Friday, 27 July 2007
Last night I hosted the first Library of Secrets Book Club Debate, in Whitstable. We had a 16 strong crowd of Library members come along to the Umbrella Community Centre to debate Dracula. The brilliant Helen Brown chaired the debate, which started by gleaning peoples general opinions about the book. The majority ruled that Dracula was an unexpected delight that was very contemporary in its style and approach. All written through diary extracts and letters between the main characters, it sets a lively pace to the book which is easily translatable in to the filmic genre through which it has been so popularly portrayed. This is no surprise when considering that Bram Stoker worked with Henry Irving in the theatre and was exposed on a daily basis to this very immediate approach to telling a story. This might also explain his decision to involve so many characters and not have just one person telling the story, allowing different interpretations of events and different opinions to move the story along. Some members found the style difficult to read and an immediate turn off, but others among us felt that it reflected a very contemporary desire to broadcast yourself, for instance as I am doing right now by blogging. Dracula after all is a very technologically advanced novel, Mina Harker uses a typewriter, Dr. Seward uses a phonograph and Van Helsing experiments quite haphazardly with blood transfusions. This focus on technology and science reflects the fin de siecle mood of the time Bram Stoker was writing in (1887), these medical and scientific advances are just one of the many aspects that add to the anarchy and melt down of a move towards a new dawn, a new century. The book reflects a blurring of gender boundaries and roles, as women were starting to claw out emancipation from the patriarchal shackles of the time whilst men were being confronted with the coining of the term Homosexuality. This sets the tone for a book that deals with threat and invasion of the British Empire, which considering its state of flux was in a pretty weak position. However morality, piousness and religion save the day as the demonic Dracula and his harpy’s are kept at bay with crucifixs, communion wafers and holy water. Helen suggested that Bram Stoker was having a bit of a giggle with the reader, considering his Irish protestant upbringing.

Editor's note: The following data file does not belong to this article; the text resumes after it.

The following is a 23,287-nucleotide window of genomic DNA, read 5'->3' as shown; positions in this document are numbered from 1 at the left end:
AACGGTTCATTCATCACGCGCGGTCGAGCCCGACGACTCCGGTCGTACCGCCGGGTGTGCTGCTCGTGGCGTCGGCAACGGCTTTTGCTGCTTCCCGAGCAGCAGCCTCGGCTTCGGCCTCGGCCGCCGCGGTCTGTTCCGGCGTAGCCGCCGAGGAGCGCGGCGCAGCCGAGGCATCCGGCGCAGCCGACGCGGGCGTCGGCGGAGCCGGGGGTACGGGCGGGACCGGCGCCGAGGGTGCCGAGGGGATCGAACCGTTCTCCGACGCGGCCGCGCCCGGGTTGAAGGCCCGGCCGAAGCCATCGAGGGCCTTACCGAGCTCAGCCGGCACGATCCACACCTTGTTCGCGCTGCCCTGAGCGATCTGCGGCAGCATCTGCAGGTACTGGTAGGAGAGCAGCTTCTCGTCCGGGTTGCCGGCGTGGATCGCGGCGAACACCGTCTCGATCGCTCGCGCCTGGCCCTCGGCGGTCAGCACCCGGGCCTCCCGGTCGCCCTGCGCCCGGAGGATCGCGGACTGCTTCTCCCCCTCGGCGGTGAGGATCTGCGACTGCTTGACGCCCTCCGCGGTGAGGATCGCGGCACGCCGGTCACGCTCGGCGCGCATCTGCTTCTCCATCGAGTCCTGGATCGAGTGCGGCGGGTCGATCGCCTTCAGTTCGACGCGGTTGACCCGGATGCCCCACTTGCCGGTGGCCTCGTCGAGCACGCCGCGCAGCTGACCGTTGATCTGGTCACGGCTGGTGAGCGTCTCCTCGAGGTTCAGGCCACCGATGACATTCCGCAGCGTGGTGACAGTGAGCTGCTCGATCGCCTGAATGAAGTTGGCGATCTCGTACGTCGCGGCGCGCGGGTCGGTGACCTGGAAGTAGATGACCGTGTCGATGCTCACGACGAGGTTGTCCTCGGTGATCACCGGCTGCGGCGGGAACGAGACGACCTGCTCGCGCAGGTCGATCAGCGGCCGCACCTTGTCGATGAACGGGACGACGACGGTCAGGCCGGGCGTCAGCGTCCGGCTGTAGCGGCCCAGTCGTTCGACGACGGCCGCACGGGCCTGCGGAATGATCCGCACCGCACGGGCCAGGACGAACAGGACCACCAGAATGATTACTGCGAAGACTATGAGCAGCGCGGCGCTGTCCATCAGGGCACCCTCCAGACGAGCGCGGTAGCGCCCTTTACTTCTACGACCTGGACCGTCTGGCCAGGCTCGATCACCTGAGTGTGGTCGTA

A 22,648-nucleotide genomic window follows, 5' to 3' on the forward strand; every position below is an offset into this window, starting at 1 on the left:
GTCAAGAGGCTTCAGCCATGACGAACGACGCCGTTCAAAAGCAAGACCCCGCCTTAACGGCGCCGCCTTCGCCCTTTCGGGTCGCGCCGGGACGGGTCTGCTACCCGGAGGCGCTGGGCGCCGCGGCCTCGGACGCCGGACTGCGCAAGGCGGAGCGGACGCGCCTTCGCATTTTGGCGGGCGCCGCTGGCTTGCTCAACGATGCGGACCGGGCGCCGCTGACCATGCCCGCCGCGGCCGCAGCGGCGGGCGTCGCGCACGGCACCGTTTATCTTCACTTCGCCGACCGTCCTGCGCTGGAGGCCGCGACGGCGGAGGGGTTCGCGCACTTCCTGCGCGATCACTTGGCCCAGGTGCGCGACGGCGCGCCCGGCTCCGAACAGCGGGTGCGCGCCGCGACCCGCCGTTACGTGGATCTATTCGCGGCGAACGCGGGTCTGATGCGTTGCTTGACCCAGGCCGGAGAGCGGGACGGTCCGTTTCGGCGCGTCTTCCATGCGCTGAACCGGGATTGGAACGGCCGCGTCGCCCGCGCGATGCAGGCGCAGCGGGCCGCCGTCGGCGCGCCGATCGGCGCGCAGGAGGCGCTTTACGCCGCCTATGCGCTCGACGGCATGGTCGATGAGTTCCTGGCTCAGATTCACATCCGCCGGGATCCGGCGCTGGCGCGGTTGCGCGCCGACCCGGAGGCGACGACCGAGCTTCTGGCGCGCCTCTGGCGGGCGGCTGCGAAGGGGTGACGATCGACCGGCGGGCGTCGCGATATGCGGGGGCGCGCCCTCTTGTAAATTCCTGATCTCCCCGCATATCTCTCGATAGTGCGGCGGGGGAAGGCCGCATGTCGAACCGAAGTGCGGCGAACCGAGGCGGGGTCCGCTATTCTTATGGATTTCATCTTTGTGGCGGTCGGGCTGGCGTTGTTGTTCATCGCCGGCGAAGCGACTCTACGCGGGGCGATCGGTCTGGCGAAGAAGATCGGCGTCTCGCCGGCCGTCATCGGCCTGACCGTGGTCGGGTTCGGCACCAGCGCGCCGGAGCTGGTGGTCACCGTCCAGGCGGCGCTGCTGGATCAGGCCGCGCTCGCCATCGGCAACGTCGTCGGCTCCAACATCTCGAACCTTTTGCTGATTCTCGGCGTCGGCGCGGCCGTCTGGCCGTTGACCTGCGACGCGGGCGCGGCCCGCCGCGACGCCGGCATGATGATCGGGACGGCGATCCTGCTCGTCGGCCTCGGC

The discussion lead us to consider how much Draclua reflects our own times, with the ‘threat of terror’ and the ‘axis of evil’ as well as the influx of immigration from Eastern Europe. One member who really disliked the book, brought up how racist and offensive she found the depiction of the East. The group agreed and I myself being of Hungarian descent found the charicature of Dracula reflecting the current prejudices surrounding Eastern European migration in to Britain today.
Pete Doherty was cast as a good modern day Count, as Helen suggested he sculks around at night, looks abit like the undead and has added to his fame by having had a girlfriend that is idolised for looking like a skeleton.